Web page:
3. To perform technology reviews and make recommendations for improving management and program effectiveness pertaining to technology;
4. To review and coordinate the purchase of technology by state agencies. Where applicable, such review shall include but not be limited to: assessing consistency with the statewide strategic technology plan and agency technology plan; statewide technology standards; the safeguarding of information privacy; security of confidential records; and proper dissemination of public information;
5. To establish, oversee, manage, coordinate and facilitate the planning, design and implementation of the state's common technology networks;
6. To undertake research, studies and analyses, and act as a central repository, clearinghouse and disseminator of research studies, with respect to technology;
7. To facilitate and coordinate the improvement of program delivery services through technology with and among other departments, divisions and agencies of the state, its political subdivisions and municipalities;
7-a. To provide technology services via agreements with:
(a) municipal corporations, public benefit corporations and district corporations as defined in section sixty-six of the general construction law;
(b) political subdivisions as defined in section one hundred of the general municipal law;
(c) public authorities;
(d) soil and water conservation districts;
(e) any unit of the state university and city university of New York pursuant to and consistent with sections three hundred fifty-five and sixty-two hundred eighteen of the education law;
8. To encourage and foster the exchange of and increase access to information within and among public and private entities and individuals in order to improve the delivery of state programs and services of the state;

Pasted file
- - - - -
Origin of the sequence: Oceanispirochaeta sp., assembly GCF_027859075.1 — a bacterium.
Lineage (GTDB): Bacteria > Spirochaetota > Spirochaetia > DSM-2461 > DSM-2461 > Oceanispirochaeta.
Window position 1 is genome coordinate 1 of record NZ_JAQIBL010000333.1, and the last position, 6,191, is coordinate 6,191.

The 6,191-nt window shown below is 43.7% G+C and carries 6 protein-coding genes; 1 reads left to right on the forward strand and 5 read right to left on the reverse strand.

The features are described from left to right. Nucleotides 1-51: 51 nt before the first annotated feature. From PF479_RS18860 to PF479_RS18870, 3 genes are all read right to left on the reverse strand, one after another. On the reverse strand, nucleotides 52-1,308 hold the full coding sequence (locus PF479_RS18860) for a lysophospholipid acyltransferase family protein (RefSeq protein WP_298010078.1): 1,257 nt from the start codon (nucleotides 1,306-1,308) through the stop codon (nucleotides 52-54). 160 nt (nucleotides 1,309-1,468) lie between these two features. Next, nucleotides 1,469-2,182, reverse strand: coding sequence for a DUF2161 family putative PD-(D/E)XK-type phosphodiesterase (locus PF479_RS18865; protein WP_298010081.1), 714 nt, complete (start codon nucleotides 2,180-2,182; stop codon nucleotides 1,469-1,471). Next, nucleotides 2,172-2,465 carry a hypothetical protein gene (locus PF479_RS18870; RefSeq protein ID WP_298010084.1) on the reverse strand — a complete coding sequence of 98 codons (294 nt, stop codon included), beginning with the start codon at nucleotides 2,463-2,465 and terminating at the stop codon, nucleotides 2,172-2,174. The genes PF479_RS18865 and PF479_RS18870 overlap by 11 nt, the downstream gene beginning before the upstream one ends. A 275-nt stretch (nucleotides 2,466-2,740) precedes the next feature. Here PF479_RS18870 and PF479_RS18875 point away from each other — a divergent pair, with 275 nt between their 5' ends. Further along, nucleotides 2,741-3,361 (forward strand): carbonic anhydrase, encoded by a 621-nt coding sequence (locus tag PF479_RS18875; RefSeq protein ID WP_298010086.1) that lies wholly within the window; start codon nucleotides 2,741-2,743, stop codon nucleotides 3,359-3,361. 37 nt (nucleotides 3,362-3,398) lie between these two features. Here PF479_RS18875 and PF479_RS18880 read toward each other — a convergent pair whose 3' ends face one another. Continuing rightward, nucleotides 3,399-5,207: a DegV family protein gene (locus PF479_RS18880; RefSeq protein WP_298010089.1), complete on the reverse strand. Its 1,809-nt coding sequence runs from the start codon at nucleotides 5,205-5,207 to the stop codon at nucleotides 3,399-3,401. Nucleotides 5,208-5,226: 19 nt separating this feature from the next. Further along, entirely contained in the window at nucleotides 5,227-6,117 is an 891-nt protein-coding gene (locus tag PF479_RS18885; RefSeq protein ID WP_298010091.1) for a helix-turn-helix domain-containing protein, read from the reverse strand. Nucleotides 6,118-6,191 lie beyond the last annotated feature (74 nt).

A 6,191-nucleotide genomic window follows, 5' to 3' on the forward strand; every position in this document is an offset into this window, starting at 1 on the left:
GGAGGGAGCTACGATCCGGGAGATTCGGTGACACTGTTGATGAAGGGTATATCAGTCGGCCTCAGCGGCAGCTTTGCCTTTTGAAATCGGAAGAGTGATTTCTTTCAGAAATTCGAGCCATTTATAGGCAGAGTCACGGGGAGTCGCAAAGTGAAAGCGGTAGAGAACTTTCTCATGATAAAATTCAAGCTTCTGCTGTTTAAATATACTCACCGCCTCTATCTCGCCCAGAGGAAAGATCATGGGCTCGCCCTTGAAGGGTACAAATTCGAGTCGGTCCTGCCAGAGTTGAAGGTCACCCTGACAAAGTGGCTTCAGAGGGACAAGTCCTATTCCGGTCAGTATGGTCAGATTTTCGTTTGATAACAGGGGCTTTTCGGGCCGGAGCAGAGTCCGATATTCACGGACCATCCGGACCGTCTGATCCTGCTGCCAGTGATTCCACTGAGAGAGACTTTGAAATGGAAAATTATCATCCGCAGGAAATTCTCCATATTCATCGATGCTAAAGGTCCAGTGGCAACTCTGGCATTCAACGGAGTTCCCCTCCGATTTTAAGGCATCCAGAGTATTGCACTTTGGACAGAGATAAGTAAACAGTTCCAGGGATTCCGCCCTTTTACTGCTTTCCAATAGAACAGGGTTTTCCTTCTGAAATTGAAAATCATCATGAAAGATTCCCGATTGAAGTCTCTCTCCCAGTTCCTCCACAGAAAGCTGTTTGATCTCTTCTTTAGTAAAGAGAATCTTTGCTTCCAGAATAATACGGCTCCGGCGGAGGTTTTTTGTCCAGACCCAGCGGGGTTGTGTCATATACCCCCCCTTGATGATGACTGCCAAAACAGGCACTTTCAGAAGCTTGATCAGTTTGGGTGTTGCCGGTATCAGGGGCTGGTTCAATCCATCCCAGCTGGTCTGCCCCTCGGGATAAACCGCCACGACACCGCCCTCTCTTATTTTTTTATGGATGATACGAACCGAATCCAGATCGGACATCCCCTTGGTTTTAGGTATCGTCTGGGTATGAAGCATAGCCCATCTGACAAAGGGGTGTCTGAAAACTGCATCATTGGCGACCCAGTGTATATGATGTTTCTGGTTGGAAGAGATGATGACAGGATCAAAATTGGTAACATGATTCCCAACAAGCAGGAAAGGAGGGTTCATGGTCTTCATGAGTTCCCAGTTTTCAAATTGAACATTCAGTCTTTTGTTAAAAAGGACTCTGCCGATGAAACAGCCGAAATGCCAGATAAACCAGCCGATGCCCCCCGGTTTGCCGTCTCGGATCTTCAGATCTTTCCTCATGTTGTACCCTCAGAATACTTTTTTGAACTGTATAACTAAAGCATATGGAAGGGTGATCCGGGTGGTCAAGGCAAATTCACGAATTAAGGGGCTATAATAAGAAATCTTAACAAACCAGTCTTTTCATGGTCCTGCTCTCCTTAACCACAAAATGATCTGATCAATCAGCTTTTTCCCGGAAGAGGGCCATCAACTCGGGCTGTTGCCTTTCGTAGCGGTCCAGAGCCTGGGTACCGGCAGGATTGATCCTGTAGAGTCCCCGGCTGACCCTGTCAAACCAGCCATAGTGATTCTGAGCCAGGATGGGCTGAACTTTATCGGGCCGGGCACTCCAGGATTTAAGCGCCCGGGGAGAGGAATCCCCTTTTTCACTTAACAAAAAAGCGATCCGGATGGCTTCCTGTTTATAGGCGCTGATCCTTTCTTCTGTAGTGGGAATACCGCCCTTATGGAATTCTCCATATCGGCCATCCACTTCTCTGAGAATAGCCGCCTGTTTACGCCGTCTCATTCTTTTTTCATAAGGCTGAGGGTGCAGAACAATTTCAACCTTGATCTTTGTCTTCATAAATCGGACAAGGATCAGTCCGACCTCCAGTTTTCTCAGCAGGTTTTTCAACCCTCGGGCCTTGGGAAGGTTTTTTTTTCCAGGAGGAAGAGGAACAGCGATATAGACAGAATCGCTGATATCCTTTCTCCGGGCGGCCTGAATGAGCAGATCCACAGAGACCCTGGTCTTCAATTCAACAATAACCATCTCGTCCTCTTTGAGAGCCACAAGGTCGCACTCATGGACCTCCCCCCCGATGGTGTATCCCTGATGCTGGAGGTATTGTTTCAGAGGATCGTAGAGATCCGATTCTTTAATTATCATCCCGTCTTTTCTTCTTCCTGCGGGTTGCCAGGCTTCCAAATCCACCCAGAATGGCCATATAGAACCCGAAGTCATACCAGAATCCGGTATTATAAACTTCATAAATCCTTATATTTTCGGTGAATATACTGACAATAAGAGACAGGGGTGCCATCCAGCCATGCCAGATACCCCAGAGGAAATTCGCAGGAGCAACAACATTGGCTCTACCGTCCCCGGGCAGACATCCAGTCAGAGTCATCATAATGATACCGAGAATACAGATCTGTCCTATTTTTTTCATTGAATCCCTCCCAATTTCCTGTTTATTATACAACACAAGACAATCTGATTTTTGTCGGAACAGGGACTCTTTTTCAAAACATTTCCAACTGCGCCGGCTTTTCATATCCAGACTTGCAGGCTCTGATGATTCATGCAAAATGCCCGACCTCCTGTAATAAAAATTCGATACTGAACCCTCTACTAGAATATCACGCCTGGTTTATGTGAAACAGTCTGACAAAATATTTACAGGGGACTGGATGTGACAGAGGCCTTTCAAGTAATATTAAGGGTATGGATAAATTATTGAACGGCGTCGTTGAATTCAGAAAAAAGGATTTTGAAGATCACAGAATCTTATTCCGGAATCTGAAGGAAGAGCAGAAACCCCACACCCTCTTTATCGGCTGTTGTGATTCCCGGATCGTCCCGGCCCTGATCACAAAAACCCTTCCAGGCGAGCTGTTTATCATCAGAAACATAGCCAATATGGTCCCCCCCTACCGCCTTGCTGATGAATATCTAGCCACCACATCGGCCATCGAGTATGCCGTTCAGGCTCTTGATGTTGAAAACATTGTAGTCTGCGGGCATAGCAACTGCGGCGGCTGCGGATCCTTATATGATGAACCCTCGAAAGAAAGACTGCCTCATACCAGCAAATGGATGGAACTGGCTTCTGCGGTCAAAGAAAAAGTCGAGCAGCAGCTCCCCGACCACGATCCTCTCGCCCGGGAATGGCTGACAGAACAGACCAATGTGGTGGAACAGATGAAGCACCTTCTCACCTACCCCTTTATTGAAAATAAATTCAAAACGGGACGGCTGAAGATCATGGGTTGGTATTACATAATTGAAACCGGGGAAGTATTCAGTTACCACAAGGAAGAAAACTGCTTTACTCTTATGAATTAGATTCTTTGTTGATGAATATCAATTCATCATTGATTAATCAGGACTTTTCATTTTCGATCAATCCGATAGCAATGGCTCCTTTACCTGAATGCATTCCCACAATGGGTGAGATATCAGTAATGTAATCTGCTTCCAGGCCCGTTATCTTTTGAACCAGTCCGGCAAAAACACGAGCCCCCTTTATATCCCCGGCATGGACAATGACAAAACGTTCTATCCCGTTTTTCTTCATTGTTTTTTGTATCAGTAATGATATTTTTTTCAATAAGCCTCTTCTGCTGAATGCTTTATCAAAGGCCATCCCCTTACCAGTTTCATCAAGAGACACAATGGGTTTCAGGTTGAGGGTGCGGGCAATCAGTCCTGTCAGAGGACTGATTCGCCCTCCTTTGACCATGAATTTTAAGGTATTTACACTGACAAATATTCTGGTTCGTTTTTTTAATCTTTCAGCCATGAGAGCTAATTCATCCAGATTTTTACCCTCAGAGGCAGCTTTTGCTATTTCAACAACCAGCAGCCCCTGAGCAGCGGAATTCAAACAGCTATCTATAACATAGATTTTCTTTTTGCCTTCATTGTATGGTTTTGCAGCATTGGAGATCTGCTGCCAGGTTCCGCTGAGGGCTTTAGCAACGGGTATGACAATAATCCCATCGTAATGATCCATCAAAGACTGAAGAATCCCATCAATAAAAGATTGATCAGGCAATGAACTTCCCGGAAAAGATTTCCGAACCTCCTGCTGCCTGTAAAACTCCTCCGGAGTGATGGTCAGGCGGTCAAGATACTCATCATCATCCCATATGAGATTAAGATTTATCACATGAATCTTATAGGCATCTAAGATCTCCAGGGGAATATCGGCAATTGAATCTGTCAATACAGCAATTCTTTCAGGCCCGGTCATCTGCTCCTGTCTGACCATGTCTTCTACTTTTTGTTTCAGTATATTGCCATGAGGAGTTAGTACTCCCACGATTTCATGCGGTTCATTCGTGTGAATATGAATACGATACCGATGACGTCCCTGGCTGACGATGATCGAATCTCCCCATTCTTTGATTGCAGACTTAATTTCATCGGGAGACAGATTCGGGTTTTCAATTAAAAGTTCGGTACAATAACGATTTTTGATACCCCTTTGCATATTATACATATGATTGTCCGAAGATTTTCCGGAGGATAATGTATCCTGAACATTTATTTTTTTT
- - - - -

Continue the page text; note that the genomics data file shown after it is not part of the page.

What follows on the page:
8-a. (a) To advise and assist state agencies in the implementation of language translation technology on state agency websites containing information about the novel coronavirus ("COVID-19") or programs, benefits or services related to COVID-19 within sixty days of the effective date of this subdivision; and on all state agency websites within six months of the effective date of this subdivision.
(b) Such language translation technology shall, at a minimum, allow users to translate the text of state agency websites into at least the twelve most common non-English languages spoken by individuals with limited-English proficiency in the state of New York, based on United States census data.
(c) As used in this subdivision, the term "state agency website" shall mean an internet website operated by or for a state agency. Such term shall include those websites operated on behalf of state agencies by other public or private entities, but shall not include any portions of the internet outside the control of the state agency.
9. To undertake technology projects with a statewide or multi-agency impact and, where appropriate, designate agencies to act as lead agency for the project;
10. To establish statewide technology policies, including but not limited to preferred technology standards and security, including statewide policies, standards, programs, and services relating to the security of state government networks and geographic information systems, including the statewide coordination of geographically referenced critical infrastructure information;
11. To adopt, amend, or rescind rules and regulations necessary or convenient to the performance of the functions, powers and duties of the office pursuant to the state administrative procedure act;
12. To complete a comprehensive study of existing state information resource technology infrastructure to the extent that the information is available. Such study shall include, but not be limited to, inventories of:
(a) state operations' computer hardware and software;